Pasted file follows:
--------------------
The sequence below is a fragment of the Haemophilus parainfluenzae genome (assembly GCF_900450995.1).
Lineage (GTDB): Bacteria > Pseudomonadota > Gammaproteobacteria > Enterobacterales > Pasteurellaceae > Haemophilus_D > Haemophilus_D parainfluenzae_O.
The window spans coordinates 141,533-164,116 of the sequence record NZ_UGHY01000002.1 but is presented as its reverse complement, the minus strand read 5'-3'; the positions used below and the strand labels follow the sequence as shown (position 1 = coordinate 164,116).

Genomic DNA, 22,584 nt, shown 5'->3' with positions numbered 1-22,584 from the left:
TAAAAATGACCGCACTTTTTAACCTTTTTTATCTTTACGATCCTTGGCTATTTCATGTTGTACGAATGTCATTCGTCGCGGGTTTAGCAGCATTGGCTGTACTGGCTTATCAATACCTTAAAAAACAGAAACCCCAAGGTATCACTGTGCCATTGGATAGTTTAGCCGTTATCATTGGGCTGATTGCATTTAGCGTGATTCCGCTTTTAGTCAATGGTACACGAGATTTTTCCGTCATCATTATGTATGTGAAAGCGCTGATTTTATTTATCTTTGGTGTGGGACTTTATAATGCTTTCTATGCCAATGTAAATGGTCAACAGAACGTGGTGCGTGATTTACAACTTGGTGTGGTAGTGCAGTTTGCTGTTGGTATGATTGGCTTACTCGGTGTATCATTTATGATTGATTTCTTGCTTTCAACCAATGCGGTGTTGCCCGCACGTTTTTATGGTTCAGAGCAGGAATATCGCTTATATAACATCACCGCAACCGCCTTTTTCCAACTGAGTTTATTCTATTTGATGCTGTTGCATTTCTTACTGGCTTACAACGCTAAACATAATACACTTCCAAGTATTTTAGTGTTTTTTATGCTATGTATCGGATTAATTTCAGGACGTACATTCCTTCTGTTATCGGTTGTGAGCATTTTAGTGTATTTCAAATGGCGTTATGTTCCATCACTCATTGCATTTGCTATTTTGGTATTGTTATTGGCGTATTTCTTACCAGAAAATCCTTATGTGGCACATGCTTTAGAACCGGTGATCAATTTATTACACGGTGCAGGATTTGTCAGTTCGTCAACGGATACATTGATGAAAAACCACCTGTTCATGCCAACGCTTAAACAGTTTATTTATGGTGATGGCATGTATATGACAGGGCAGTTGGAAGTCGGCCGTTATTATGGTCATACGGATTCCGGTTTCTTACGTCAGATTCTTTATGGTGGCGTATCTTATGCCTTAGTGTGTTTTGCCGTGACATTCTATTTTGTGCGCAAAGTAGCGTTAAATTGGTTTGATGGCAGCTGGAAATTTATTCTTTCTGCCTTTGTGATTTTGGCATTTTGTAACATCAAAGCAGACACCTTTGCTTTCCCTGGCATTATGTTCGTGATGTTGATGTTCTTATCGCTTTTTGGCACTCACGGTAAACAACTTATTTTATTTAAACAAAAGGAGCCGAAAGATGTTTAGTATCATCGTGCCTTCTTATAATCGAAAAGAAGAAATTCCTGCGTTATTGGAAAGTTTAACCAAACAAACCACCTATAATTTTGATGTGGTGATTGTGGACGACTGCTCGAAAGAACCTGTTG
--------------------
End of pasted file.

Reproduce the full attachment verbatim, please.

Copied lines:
The sequence below is a fragment of the Haemophilus parainfluenzae genome (assembly GCF_900450995.1).
Lineage (GTDB): Bacteria > Pseudomonadota > Gammaproteobacteria > Enterobacterales > Pasteurellaceae > Haemophilus_D > Haemophilus_D parainfluenzae_O.
The window spans coordinates 141,533-164,116 of the sequence record NZ_UGHY01000002.1 but is presented as its reverse complement, the minus strand read 5'-3'; the positions used below and the strand labels follow the sequence as shown (position 1 = coordinate 164,116).

Genomic DNA, 22,584 nt, shown 5'->3' with positions numbered 1-22,584 from the left:
TAAAAATGACCGCACTTTTTAACCTTTTTTATCTTTACGATCCTTGGCTATTTCATGTTGTACGAATGTCATTCGTCGCGGGTTTAGCAGCATTGGCTGTACTGGCTTATCAATACCTTAAAAAACAGAAACCCCAAGGTATCACTGTGCCATTGGATAGTTTAGCCGTTATCATTGGGCTGATTGCATTTAGCGTGATTCCGCTTTTAGTCAATGGTACACGAGATTTTTCCGTCATCATTATGTATGTGAAAGCGCTGATTTTATTTATCTTTGGTGTGGGACTTTATAATGCTTTCTATGCCAATGTAAATGGTCAACAGAACGTGGTGCGTGATTTACAACTTGGTGTGGTAGTGCAGTTTGCTGTTGGTATGATTGGCTTACTCGGTGTATCATTTATGATTGATTTCTTGCTTTCAACCAATGCGGTGTTGCCCGCACGTTTTTATGGTTCAGAGCAGGAATATCGCTTATATAACATCACCGCAACCGCCTTTTTCCAACTGAGTTTATTCTATTTGATGCTGTTGCATTTCTTACTGGCTTACAACGCTAAACATAATACACTTCCAAGTATTTTAGTGTTTTTTATGCTATGTATCGGATTAATTTCAGGACGTACATTCCTTCTGTTATCGGTTGTGAGCATTTTAGTGTATTTCAAATGGCGTTATGTTCCATCACTCATTGCATTTGCTATTTTGGTATTGTTATTGGCGTATTTCTTACCAGAAAATCCTTATGTGGCACATGCTTTAGAACCGGTGATCAATTTATTACACGGTGCAGGATTTGTCAGTTCGTCAACGGATACATTGATGAAAAACCACCTGTTCATGCCAACGCTTAAACAGTTTATTTATGGTGATGGCATGTATATGACAGGGCAGTTGGAAGTCGGCCGTTATTATGGTCATACGGATTCCGGTTTCTTACGTCAGATTCTTTATGGTGGCGTATCTTATGCCTTAGTGTGTTTTGCCGTGACATTCTATTTTGTGCGCAAAGTAGCGTTAAATTGGTTTGATGGCAGCTGGAAATTTATTCTTTCTGCCTTTGTGATTTTGGCATTTTGTAACATCAAAGCAGACACCTTTGCTTTCCCTGGCATTATGTTCGTGATGTTGATGTTCTTATCGCTTTTTGGCACTCACGGTAAACAACTTATTTTATTTAAACAAAAGGAGCCGAAAGATGTTTAGTATCATCGTGCCTTCTTATAATCGAAAAGAAGAAATTCCTGCGTTATTGGAAAGTTTAACCAAACAAACCACCTATAATTTTGATGTGGTGATTGTGGACGACTGCTCGAAAGAACCTGTTG